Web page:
Brasstacks was the mobilisation of the entire army of India. It was done with the background that every five years we should do this. So that commanders had time to lick their command into shape. Now, when such a large exercise is conceived, I pointed out at that time to Sundarji that the movement of our forces is going to attract the attention of Pakistan.
Militancy was at its height in the Punjab. According to this plan — three-fourths of the army was going to be in the desert and I had told them that in view of the militancy in Punjab we may get into a situation where it could be war. And with a war-like situation, they (Pakistan) may react. Which they did. He said you don’t worry about that and ask for whatever troops you want, so troops were moved from everywhere. Ammunition was moved. Pakistan also moved. I told him I hope the government has been informed about this, because such a large movement of troops had to be told.
Brasstacks was in 4 parts. Brasstack 1 was an exercise on the map, held in Delhi which Rajiv attended. Brasstack 2 was supposed to be for the military commanders in Chandigarh. This was on a sand model. Brasstack 3 was reduction of all three into writing. And Brasstack 4 was actually with troops in the desert, which would have got a reaction. It appears that Sundarji and Arun Singh did not inform the PM.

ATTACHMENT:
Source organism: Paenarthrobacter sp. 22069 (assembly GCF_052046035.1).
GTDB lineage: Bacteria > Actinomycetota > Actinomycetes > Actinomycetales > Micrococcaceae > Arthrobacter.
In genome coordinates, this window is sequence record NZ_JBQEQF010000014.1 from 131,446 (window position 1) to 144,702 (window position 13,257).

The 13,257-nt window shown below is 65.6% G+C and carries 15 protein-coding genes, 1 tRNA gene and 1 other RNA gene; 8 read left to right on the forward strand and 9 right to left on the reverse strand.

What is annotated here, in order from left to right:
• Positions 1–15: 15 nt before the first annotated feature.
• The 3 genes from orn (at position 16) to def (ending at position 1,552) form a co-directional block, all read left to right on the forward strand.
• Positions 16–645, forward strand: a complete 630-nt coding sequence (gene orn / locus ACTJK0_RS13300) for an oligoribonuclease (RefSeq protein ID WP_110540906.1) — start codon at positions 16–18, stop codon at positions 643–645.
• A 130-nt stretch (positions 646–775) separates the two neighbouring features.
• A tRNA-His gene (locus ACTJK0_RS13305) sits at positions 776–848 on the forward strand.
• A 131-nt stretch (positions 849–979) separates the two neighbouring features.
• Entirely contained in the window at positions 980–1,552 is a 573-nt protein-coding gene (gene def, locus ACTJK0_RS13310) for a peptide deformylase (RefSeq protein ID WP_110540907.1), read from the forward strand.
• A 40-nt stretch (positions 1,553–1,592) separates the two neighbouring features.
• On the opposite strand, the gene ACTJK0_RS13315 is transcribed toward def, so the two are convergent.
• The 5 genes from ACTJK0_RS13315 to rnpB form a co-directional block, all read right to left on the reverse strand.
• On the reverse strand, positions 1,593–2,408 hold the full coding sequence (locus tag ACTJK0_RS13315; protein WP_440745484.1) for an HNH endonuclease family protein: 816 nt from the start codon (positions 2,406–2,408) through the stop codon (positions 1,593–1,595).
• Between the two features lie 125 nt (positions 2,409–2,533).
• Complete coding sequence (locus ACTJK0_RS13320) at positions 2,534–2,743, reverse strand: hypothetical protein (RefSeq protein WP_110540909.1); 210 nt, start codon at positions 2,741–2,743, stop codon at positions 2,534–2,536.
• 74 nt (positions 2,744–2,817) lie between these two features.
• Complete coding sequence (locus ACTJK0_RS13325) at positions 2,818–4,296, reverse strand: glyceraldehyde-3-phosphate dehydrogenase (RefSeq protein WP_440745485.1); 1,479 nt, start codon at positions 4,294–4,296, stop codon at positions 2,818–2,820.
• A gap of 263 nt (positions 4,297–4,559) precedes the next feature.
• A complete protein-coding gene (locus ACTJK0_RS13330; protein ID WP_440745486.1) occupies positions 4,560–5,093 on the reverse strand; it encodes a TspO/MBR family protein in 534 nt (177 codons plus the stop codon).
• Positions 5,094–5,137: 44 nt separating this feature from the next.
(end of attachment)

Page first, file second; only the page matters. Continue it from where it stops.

I went for the Army Day Parade to Delhi on January 15. I was there for the reception in Sundarji’s house in the evening where the President, PM were there — Rajiv had the habit of walking up and asking me: ‘How is the western front?’ I thought that was a very sharp question, especially when we were moving into a war situation. I said everything was going according to plan and all our troops are moving into their battle location. He asked me: ‘What do you mean by battle location?’ He was holding a samosa in his hand and said, ‘How can we go to war?’ I knew something had gone wrong.
I quickly took my aircraft and went back to the desert where my corps commanders were ready. Rajiv called the defence secretary and I understand he was very upset. Then I started getting calls from the DGMO General Ravi Mahajan that the chief wants you back.
When I went back Sundarji told me that he wanted me to change the configuration. The configuration of the exercise was east to west. He said to change it quickly from south to north. I said I could do it in 10, 12 days, and the forces were pulled back to Bikaner. Then all the MPs were brought to the desert. All military attaches were brought. But I think it was a war, and the PM was not informed.